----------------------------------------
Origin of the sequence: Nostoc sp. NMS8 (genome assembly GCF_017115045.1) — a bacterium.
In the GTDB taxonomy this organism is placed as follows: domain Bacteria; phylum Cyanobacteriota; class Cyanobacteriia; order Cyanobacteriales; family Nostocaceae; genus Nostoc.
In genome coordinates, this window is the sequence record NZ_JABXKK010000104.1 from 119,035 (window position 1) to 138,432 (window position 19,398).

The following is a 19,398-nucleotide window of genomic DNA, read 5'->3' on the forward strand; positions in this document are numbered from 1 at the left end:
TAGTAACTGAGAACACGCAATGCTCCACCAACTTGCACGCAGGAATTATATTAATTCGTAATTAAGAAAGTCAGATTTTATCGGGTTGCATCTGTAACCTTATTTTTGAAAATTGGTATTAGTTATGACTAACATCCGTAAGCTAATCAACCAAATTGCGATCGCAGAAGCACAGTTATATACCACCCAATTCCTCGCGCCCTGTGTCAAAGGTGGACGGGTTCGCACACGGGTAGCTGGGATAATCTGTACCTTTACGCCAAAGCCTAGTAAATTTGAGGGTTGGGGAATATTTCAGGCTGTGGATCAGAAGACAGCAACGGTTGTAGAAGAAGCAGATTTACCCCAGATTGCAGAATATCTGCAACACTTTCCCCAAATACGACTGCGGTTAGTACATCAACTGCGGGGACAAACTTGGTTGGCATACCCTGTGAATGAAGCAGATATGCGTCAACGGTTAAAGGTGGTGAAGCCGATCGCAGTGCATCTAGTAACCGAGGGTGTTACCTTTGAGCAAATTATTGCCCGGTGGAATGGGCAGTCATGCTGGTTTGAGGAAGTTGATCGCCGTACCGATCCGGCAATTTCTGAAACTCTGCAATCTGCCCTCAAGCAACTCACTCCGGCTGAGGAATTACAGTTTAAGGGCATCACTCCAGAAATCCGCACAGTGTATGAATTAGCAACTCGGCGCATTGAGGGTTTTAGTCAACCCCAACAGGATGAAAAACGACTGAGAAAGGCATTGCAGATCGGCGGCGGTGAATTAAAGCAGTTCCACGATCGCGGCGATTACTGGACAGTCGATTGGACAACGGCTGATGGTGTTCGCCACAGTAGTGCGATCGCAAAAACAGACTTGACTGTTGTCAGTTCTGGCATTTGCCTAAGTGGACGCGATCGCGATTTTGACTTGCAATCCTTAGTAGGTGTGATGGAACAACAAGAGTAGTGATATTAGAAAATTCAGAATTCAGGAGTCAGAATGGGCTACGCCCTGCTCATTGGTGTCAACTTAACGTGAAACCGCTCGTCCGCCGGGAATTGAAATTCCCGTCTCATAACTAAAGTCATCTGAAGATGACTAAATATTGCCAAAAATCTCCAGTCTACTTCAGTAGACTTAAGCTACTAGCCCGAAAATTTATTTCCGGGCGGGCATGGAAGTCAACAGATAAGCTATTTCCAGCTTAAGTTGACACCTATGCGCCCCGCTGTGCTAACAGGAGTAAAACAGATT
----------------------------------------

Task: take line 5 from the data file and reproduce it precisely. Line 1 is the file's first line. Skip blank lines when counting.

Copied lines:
TAGTAACTGAGAACACGCAATGCTCCACCAACTTGCACGCAGGAATTATATTAATTCGTAATTAAGAAAGTCAGATTTTATCGGGTTGCATCTGTAACCTTATTTTTGAAAATTGGTATTAGTTATGACTAACATCCGTAAGCTAATCAACCAAATTGCGATCGCAGAAGCACAGTTATATACCACCCAATTCCTCGCGCCCTGTGTCAAAGGTGGACGGGTTCGCACACGGGTAGCTGGGATAATCTGTACCTTTACGCCAAAGCCTAGTAAATTTGAGGGTTGGGGAATATTTCAGGCTGTGGATCAGAAGACAGCAACGGTTGTAGAAGAAGCAGATTTACCCCAGATTGCAGAATATCTGCAACACTTTCCCCAAATACGACTGCGGTTAGTACATCAACTGCGGGGACAAACTTGGTTGGCATACCCTGTGAATGAAGCAGATATGCGTCAACGGTTAAAGGTGGTGAAGCCGATCGCAGTGCATCTAGTAACCGAGGGTGTTACCTTTGAGCAAATTATTGCCCGGTGGAATGGGCAGTCATGCTGGTTTGAGGAAGTTGATCGCCGTACCGATCCGGCAATTTCTGAAACTCTGCAATCTGCCCTCAAGCAACTCACTCCGGCTGAGGAATTACAGTTTAAGGGCATCACTCCAGAAATCCGCACAGTGTATGAATTAGCAACTCGGCGCATTGAGGGTTTTAGTCAACCCCAACAGGATGAAAAACGACTGAGAAAGGCATTGCAGATCGGCGGCGGTGAATTAAAGCAGTTCCACGATCGCGGCGATTACTGGACAGTCGATTGGACAACGGCTGATGGTGTTCGCCACAGTAGTGCGATCGCAAAAACAGACTTGACTGTTGTCAGTTCTGGCATTTGCCTAAGTGGACGCGATCGCGATTTTGACTTGCAATCCTTAGTAGGTGTGATGGAACAACAAGAGTAGTGATATTAGAAAATTCAGAATTCAGGAGTCAGAATGGGCTACGCCCTGCTCATTGGTGTCAACTTAACGTGAAACCGCTCGTCCGCCGGGAATTGAAATTCCCGTCTCATAACTAAAGTCATCTGAAGATGACTAAATATTGCCAAAAATCTCCAGTCTACTTCAGTAGACTTAAGCTACTAGCCCGAAAATTTATTTCCGGGCGGGCATGGAAGTCAACAGATAAGCTATTTCCAGCTTAAGTTGACACCTATGCGCCCCGCTGTGCTAACAGGAGTAAAACAGATT